Police and protesters clashed as several thousand students took to the streets of central London on Wednesday to rally against tuition fees, education cuts and debt.
Riot police tried to push back protesters who stormed the Conservative party headquarters and tore down metal barricades as they flooded into nearby Parliament Square.
London's Metropolitan Police said they arrested 11 people, for offences including assaulting police, criminal damage, and violent disorder, as hundreds of police and riot officers were deployed.
Britain's biggest student protest in four years started peacefully and in a party mood, with students marching towards the Houses of Parliament.
"Education is a right, not a commodity" read one of the placards held up by students, who are calling for free higher education and want to see tuition fees scrapped.
"Tuition fees? No way! Tax the rich and make them pay!" the students chanted as they marched.
"We want free education for everyone. It makes economic sense," said 26-year-old Nehaal Bajwa, who is paying £9,360 (11,690 euros, $14,660) a year to study a Masters in economics.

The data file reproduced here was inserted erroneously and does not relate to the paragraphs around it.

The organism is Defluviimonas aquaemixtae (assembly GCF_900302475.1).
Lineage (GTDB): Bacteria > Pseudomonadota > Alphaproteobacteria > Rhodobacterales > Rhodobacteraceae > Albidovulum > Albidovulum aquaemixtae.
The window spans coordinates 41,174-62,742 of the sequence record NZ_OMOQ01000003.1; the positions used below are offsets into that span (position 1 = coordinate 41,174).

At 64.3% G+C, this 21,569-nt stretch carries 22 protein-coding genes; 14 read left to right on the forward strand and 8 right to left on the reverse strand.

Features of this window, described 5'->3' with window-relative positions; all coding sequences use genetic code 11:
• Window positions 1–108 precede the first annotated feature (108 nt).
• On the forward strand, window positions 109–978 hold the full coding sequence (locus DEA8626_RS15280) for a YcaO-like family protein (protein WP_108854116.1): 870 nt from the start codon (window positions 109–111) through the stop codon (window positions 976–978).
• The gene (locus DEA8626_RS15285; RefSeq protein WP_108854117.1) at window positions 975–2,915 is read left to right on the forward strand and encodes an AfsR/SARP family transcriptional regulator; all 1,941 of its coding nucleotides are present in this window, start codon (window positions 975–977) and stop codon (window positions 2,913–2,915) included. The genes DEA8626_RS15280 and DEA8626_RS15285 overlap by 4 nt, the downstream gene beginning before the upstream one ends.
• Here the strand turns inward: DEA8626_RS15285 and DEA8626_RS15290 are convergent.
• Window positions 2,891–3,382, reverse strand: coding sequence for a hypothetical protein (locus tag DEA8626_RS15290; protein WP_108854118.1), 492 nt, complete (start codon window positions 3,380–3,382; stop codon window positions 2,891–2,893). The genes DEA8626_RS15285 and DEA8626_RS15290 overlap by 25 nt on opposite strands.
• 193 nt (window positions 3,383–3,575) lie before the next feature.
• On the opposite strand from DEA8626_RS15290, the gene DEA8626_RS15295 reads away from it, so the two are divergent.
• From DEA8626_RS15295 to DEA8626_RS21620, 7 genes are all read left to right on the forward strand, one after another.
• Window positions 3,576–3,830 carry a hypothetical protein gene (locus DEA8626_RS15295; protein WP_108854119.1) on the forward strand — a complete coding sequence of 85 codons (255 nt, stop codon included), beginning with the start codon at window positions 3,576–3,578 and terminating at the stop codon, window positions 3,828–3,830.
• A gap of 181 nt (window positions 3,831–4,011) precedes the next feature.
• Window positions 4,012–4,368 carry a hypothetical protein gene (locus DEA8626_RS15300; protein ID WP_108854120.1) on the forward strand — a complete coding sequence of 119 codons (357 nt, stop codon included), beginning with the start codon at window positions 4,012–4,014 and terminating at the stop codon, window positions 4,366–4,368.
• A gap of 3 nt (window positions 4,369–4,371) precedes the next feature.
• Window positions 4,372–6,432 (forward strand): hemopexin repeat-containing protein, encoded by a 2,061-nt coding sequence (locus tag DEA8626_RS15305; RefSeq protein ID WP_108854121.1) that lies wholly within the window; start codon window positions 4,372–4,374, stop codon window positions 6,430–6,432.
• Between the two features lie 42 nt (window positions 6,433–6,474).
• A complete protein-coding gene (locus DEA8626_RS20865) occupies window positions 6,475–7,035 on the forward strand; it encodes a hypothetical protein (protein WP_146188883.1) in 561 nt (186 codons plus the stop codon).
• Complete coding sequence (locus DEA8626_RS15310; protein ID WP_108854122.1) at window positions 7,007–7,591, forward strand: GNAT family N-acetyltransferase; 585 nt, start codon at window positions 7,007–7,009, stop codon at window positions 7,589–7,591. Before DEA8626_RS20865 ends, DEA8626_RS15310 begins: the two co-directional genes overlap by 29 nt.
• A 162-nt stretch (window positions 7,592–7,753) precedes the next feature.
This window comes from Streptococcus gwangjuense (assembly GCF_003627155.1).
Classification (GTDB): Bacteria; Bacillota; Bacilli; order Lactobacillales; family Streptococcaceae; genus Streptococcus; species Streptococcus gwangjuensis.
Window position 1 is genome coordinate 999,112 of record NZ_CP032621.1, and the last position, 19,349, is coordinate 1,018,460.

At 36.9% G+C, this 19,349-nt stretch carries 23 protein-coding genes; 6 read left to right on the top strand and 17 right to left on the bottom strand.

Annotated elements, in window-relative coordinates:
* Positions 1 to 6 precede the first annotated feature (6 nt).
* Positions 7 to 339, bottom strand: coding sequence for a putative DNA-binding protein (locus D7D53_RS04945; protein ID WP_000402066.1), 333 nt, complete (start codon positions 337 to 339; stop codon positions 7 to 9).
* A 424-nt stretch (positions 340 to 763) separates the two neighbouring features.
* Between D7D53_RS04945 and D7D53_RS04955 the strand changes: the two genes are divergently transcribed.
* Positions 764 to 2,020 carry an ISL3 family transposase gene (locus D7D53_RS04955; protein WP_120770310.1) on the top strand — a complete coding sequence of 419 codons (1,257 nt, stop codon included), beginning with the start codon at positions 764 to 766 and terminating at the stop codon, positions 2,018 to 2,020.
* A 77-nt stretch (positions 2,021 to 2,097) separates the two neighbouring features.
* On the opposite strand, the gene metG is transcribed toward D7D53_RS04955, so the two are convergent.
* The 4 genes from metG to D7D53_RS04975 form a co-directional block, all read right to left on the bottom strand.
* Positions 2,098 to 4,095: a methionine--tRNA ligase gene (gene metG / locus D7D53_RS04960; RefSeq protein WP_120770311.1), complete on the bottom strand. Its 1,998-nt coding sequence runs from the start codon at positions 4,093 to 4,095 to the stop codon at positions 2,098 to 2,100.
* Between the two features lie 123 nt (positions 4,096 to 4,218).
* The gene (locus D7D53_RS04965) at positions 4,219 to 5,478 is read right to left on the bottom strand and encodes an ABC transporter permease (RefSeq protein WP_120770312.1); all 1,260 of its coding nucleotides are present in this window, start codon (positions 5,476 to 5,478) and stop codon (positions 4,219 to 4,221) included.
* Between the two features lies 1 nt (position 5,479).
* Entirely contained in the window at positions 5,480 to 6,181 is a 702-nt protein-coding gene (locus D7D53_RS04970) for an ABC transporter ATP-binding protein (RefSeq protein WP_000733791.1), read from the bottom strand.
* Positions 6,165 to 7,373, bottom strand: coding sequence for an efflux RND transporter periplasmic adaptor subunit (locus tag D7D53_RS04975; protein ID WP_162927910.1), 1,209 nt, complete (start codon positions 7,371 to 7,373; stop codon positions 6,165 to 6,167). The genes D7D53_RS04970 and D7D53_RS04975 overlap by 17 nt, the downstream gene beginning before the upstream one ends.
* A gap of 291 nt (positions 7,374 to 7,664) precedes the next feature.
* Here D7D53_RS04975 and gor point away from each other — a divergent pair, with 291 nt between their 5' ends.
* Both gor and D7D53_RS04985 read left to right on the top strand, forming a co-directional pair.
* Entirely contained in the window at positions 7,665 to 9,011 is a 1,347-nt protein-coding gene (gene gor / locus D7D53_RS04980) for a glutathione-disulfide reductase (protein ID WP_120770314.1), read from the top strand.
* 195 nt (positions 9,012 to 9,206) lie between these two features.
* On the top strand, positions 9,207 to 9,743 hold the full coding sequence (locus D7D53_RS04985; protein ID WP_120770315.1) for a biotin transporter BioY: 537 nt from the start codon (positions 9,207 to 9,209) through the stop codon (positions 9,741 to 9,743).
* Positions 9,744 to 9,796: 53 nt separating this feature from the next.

"Plenty of money goes to the banks. We want it to go into school," he said.
David, a 25-year-old German student who declined to give his surname, said: "I'm here to show solidarity.
"In Germany they scrapped the fees in some counties after massive protest. It is inspiring," he said.
Tensions mounted during the day, however, with angry crowds yelling abuse at police, throwing paint and lighting flares, many wearing black balaclavas and hoods.
"Various missiles were thrown at the officers and protesters pulled down protective fencing around the grass area in Parliament Square," the force said in a statement, adding that three officers suffered minor injuries.
Customers were trapped inside a Starbucks coffee shop after eggs and white paint were thrown at the window, with protesters railing against the company's tax policies.
A group of protesters held a sit-down protest outside London's police headquarters, New Scotland Yard, chanting slogans against police and Prime Minister David Cameron's Conservative party.
The protest was the biggest since 2010 when around 50,000 took to the streets in anger at the passage of a law to increase tuition fees in a rally that degenerated into running street battles with police.
Enrolment fees have since risen to as much as £9,000 in around a third of English universities, while Scottish universities have remained free.
Demonstration organiser Aaron Kiely said the protest marked the start of a "major wave of action" running up to next year's general election.